Residents of San Francisco, take note: you will have the option of a 4G network by the end of the year. That is, if you make the jump to the LTE network offered by pre-paid mobile carrier MetroPCS, according to COO Tom Keys. Speaking today at GigaOM’s Mobilize conference, Keys said the carrier should be able to make the jump from 2G to 4G data capabilities in most of its markets in 2010, although there might be some stragglers that fall to next year.
MetroPCS was the first carrier to roll out a 4G network in the U.S., with last week’s launch of the nation’s first Long Term Evolution (LTE) network in Las Vegas. The carrier followed last week’s launch with another rollout of 4G capabilities in Dallas yesterday.
More markets are on their way, including San Francisco, which Keys said would have LTE by the end of the year. While the goal is to have 4G rolled out in all markets it serves by the end of 2010, some of its markets may not have the new data network until early 2011.
For MetroPCS, the LTE network upgrade was a big step up from its existing 2G network, rather than the step that all major carriers made to deploy 3G networks in the meantime. As a result, the network buildout was one way to attract new customers and retain existing users — a difficult proposition, considering that MetroPCS’ business is built on pre-paid users. “When you work in a no-contract environment, you can get voted off the island 12 times a year,” Keys said.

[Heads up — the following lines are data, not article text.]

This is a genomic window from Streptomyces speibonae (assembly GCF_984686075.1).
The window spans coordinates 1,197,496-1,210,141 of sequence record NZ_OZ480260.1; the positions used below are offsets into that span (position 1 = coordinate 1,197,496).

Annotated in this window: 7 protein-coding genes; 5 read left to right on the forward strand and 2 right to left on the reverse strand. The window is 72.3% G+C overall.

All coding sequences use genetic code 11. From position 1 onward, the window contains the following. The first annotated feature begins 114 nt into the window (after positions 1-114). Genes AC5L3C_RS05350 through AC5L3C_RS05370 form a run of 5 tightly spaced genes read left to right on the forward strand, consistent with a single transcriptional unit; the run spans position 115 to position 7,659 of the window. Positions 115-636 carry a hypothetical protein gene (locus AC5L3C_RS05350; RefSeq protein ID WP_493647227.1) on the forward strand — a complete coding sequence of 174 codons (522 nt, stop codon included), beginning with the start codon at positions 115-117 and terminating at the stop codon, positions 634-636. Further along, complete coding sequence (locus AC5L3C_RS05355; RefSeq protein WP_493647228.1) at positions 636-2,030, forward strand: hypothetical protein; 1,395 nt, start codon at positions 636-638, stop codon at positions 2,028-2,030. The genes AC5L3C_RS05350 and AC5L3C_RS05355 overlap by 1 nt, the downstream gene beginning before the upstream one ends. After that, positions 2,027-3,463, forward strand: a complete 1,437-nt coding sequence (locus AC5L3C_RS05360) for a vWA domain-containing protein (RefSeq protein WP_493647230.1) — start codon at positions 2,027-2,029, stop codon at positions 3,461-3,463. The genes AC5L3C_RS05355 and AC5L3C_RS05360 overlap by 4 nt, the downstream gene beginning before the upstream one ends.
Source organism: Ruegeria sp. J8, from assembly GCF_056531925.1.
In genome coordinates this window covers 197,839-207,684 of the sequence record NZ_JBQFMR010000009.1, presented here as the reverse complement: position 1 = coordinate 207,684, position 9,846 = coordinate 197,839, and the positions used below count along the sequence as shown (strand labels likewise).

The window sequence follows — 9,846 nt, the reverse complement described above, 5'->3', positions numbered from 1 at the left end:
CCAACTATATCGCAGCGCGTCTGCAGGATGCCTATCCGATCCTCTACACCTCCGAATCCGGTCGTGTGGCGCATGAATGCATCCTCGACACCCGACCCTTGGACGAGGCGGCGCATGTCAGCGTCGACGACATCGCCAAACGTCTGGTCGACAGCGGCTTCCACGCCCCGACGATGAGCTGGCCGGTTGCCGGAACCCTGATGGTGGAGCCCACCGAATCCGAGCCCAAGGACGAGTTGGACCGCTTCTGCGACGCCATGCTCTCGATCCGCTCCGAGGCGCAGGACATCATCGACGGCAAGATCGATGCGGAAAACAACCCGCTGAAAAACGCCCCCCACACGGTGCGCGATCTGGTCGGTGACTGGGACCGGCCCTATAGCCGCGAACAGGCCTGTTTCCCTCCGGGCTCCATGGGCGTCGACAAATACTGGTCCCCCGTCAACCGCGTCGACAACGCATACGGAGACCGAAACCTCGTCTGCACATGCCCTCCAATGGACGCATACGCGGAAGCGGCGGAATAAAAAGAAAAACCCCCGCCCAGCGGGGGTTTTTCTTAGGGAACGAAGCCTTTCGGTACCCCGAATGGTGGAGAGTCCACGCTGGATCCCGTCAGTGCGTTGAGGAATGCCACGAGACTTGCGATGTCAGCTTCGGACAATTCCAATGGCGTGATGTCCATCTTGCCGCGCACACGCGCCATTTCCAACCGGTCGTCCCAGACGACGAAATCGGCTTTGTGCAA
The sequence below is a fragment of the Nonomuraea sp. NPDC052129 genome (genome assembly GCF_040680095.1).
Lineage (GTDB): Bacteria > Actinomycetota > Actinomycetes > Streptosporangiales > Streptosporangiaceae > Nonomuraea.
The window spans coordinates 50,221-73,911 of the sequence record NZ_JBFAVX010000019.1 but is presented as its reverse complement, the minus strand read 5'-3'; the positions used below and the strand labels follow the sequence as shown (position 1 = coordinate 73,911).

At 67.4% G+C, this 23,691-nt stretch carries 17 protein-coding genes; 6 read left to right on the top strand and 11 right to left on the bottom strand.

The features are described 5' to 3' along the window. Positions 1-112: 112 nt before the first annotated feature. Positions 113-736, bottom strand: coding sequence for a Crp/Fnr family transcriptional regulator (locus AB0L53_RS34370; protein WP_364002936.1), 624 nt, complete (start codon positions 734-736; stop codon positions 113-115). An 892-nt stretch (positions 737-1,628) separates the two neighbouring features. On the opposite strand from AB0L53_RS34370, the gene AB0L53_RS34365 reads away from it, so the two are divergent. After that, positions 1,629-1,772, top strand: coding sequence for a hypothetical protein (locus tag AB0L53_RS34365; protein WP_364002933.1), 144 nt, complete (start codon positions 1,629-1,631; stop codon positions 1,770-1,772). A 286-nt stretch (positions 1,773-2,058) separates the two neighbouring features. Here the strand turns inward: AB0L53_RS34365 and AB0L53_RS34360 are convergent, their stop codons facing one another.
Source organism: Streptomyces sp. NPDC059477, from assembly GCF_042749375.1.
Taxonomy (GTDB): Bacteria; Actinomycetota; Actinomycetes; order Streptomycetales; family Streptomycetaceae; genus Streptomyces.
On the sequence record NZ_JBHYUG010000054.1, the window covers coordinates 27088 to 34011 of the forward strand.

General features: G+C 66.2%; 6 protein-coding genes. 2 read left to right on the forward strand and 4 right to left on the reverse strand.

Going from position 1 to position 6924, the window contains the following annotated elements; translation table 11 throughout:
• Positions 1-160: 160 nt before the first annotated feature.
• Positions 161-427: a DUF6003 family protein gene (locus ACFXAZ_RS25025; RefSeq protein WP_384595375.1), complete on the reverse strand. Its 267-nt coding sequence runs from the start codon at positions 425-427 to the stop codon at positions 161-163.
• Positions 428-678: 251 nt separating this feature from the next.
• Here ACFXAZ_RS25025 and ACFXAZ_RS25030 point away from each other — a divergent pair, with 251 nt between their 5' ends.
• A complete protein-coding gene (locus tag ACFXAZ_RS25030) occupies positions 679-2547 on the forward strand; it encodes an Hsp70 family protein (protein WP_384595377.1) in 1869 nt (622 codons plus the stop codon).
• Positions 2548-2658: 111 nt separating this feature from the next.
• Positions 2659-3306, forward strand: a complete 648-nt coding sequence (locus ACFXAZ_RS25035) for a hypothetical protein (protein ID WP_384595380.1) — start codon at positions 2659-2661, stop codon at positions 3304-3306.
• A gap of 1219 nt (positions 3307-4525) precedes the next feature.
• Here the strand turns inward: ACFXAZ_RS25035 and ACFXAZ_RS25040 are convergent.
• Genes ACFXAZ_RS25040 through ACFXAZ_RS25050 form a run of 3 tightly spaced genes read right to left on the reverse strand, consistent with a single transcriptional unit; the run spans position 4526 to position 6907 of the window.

While MetroPCS is receiving a fair amount of interest in 4G data capabilities from new customers, Keys said the carrier saw pent-up demand from existing users. According to him, about 50 percent of all sales in Dallas yesterday were made to existing customers. That demand is coming from users who no doubt felt hamstrung by the state of MetroPCS’ 2G network, as they try to take advantage of all the same mobile Internet features as their friends on 3G networks. Keys said that about 90 percent of his company’s customers use data on their handsets.
With the new 4G offering, MetroPCS is seeing a spike in usage, but it’s still too early to say whether it will have to veer away from its current unlimited voice, texting and data plan as users take advantage of the new speed. Keys said that rather than begin capping usage by users, the carrier would most like try throttling instead.